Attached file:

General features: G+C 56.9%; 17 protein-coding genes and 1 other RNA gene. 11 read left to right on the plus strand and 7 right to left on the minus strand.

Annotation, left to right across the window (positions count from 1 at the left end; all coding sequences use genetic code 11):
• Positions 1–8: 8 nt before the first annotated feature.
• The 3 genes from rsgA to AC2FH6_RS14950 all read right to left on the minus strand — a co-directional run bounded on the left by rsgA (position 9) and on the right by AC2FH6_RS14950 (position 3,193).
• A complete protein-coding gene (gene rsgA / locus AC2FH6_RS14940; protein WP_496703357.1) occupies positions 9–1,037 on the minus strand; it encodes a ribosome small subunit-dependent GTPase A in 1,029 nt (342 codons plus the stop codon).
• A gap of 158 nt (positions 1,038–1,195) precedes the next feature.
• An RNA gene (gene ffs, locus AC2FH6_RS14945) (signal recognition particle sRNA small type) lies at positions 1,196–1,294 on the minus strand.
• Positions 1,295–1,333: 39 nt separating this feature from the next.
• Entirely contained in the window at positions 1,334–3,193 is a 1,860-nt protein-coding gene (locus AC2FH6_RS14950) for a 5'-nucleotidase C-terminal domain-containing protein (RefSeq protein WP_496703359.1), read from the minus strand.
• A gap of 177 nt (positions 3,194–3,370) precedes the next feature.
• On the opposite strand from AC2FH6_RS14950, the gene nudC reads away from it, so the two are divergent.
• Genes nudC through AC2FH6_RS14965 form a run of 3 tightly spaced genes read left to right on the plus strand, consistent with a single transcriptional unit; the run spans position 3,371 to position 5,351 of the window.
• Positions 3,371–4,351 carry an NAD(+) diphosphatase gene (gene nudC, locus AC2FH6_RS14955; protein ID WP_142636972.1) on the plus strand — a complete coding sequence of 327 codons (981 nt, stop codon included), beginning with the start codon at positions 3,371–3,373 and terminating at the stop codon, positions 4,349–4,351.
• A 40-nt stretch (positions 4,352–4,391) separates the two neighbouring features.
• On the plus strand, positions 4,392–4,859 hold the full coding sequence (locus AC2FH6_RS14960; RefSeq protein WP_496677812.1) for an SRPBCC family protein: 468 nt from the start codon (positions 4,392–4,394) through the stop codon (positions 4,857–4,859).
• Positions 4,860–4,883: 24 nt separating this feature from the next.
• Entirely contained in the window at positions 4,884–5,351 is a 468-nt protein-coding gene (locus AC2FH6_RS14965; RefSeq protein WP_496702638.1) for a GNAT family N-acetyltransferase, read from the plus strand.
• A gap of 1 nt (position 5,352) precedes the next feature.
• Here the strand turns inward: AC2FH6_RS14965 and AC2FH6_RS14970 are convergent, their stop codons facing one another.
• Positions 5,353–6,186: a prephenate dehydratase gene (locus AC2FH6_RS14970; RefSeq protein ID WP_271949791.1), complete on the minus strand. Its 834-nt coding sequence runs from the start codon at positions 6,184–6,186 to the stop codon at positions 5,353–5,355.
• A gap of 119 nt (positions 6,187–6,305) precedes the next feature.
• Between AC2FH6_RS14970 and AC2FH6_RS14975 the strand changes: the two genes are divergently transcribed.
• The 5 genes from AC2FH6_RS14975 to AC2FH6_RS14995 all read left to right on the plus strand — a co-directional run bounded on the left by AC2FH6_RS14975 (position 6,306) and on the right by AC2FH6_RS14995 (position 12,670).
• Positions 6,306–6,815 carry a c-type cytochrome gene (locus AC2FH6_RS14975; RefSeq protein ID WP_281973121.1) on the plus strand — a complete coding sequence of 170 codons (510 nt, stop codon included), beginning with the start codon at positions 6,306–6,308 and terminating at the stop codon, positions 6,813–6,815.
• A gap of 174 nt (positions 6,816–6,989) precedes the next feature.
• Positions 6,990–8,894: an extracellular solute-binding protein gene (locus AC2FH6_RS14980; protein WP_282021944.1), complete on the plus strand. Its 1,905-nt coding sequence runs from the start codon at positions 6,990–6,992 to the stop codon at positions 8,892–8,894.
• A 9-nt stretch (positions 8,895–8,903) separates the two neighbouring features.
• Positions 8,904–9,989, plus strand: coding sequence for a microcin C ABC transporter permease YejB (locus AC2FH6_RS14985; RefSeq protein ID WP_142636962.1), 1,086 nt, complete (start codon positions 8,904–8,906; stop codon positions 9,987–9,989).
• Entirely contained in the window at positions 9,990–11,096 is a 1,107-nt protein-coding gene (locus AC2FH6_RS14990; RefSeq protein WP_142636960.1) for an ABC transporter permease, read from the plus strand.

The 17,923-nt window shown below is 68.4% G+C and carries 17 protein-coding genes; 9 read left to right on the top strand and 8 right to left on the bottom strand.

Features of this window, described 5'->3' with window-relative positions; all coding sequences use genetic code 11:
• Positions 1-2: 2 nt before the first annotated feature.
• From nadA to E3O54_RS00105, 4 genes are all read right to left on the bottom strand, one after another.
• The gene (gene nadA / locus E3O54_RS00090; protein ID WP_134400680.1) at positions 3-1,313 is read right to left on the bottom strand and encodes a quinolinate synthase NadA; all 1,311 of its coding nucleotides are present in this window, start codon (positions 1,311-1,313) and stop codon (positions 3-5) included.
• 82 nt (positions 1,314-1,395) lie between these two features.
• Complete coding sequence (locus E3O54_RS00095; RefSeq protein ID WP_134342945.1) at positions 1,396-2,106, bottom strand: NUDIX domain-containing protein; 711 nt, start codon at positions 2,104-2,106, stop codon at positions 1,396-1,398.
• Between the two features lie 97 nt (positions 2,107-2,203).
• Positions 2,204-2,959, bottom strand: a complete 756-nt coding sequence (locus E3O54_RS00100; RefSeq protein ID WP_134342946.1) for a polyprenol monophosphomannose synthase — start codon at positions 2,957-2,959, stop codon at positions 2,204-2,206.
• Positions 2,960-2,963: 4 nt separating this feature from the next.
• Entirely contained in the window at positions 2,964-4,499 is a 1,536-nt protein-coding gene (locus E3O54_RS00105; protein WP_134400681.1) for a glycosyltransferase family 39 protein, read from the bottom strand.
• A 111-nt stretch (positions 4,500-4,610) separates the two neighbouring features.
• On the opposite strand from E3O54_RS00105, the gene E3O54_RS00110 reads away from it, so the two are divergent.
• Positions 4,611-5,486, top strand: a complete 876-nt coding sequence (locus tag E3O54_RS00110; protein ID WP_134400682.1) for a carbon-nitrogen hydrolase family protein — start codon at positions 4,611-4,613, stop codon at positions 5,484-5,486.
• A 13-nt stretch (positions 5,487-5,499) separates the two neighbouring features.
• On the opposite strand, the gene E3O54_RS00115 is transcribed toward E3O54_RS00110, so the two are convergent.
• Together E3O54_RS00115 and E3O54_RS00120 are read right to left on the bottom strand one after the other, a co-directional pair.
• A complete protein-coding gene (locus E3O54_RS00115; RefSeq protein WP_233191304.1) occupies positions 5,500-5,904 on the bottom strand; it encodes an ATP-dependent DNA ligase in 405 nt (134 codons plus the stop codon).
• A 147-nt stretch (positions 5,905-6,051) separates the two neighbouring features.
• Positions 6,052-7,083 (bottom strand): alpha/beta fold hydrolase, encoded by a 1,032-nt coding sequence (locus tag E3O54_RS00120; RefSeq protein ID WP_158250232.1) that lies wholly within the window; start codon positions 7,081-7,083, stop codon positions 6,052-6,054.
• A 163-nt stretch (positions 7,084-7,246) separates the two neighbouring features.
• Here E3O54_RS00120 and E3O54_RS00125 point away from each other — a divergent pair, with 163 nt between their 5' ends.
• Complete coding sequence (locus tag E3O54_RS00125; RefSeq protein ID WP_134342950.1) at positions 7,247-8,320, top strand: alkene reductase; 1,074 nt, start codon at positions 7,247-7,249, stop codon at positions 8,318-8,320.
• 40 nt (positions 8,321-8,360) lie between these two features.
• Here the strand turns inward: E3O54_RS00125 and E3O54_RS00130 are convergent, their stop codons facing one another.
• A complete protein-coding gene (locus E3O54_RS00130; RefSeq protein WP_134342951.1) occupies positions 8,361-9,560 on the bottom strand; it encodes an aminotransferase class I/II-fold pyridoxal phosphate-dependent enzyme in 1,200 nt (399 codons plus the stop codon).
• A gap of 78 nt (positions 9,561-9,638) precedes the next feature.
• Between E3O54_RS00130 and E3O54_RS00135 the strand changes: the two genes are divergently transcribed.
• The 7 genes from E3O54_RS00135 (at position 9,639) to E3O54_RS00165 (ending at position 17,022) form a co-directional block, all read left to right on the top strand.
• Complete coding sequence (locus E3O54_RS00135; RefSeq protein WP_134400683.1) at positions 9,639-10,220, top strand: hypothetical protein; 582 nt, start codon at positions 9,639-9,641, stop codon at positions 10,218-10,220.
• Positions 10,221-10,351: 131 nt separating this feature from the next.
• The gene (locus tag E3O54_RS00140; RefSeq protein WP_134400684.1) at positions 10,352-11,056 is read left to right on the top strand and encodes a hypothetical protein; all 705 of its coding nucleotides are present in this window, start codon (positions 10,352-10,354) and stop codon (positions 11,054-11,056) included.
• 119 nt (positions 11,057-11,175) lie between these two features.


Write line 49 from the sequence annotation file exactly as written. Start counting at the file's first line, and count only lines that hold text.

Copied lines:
• Positions 6,052-7,083 (bottom strand): alpha/beta fold hydrolase, encoded by a 1,032-nt coding sequence (locus tag E3O54_RS00120; RefSeq protein ID WP_158250232.1) that lies wholly within the window; start codon positions 7,081-7,083, stop codon positions 6,052-6,054.